AFTER THE FLOOD

It’s an old question – ‘What would you take with you if your home was on fire and you had to make a dash for it?’ For years, my answer to the question was the same: my cat and my memory stick. I sadly no longer have my cat, so it’s just the memory stick now. Touching wood, I’ll never be faced with that dilemma; but it’s not just fire that can provoke a swift and sudden flight. Hurricane Irma’s trail of death and destruction across the Caribbean and the southern coastal States of the US has forced people into giving their own answers to a similar question. Unfortunately – and, to me, inexplicably – many of them didn’t regard their pets as being top of the list; some didn’t even put their pets on the list at all. For such a God-fearing country as America, it’s amazing how many Americans failed to take a leaf out of Noah’s book.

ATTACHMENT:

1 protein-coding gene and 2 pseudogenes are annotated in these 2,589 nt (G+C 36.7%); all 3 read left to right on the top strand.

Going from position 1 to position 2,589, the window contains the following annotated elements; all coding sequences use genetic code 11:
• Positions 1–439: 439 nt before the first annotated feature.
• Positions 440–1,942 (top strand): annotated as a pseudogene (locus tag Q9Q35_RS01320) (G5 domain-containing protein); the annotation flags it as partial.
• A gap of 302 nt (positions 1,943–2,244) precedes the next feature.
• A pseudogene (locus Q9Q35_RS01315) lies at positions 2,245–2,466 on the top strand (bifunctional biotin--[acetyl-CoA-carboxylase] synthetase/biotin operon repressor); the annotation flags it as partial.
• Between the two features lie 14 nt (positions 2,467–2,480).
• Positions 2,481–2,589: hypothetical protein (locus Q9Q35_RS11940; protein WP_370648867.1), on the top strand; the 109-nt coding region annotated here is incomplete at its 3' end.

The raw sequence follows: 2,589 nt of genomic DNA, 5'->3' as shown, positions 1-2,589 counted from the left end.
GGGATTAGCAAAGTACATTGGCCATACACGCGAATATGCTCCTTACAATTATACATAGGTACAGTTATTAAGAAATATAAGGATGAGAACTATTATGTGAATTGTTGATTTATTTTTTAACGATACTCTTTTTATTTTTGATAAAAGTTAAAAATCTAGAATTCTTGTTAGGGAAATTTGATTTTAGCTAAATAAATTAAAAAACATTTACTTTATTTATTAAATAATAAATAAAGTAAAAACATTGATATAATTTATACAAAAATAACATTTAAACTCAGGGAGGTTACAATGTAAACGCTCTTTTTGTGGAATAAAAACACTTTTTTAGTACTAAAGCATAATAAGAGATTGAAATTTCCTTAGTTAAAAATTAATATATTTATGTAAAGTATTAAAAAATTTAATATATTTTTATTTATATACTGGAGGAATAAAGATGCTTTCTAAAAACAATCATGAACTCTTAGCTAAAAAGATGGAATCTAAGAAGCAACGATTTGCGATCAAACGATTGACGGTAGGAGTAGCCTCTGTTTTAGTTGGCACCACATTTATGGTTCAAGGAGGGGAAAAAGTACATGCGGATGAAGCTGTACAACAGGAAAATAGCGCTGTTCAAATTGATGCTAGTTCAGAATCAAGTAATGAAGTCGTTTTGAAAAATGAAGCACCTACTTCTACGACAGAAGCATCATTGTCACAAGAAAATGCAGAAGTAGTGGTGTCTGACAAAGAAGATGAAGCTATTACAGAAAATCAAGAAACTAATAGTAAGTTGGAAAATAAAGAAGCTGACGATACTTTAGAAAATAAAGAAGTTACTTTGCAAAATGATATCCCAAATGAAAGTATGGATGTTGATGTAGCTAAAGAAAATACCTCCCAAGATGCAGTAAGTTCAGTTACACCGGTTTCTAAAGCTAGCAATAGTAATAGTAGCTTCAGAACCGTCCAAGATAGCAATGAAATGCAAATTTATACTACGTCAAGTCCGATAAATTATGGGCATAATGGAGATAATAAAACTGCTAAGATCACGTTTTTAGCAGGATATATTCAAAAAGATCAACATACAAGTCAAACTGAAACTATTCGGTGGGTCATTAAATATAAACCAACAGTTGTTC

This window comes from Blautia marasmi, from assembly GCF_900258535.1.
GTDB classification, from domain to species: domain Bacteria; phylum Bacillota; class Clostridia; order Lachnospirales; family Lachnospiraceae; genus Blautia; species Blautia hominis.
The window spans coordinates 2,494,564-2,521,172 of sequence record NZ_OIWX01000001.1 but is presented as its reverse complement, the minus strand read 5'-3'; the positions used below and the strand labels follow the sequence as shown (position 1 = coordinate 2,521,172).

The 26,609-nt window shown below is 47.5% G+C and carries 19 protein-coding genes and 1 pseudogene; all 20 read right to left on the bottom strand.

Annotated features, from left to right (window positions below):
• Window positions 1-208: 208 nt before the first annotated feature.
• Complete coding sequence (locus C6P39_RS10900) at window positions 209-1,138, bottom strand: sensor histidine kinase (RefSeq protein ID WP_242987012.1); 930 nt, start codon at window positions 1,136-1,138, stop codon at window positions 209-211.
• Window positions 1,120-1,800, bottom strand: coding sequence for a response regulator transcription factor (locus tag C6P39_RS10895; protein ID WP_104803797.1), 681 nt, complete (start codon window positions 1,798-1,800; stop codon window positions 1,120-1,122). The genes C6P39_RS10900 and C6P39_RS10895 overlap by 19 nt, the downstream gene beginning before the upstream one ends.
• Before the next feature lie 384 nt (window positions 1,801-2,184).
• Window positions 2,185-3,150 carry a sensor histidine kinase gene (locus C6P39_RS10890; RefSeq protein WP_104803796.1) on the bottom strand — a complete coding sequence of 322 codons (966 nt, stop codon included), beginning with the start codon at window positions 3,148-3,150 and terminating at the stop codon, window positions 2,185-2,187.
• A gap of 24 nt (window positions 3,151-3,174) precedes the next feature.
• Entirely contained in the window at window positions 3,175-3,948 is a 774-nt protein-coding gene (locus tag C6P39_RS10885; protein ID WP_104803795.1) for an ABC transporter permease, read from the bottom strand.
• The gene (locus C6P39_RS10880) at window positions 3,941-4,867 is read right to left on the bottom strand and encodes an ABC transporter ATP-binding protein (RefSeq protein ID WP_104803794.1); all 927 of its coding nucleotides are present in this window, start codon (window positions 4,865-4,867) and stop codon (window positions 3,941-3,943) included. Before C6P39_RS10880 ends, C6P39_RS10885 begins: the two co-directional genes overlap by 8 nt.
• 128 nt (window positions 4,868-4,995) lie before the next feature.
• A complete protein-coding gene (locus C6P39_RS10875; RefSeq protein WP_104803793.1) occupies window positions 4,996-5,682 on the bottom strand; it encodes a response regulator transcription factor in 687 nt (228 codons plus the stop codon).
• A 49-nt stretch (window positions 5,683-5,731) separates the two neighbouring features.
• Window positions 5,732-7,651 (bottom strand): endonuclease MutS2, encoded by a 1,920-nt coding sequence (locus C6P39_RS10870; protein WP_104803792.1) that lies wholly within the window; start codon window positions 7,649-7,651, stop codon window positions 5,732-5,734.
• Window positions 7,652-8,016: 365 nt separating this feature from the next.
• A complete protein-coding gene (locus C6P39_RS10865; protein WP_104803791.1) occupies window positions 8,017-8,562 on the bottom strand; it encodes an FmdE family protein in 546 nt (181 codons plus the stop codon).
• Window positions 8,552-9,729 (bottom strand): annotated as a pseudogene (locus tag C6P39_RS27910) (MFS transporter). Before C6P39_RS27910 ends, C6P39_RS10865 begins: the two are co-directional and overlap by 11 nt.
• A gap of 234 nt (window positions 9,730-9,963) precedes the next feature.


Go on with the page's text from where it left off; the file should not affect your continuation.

Living in Blighty, we tend not to experience such extreme weather conditions. Yes, we’ve suffered some terrible floods in recent years and there have been the odd occasions in which Michael Fish has had to regret not taking a can of Mr Sheen to his meteorological crystal ball; but by and large most of us have no concept of having to make a rapid exit in the knowledge that the Big Bad Wolf will probably huff ‘n’ puff and blow our house down in our absence. Having said that, knowing it was coming would enable us to hastily gather our loved ones together and get the hell out of there quick. Nobody but a complete bastard would leave their children behind, so why would anyone abandon such significant family members as their pets?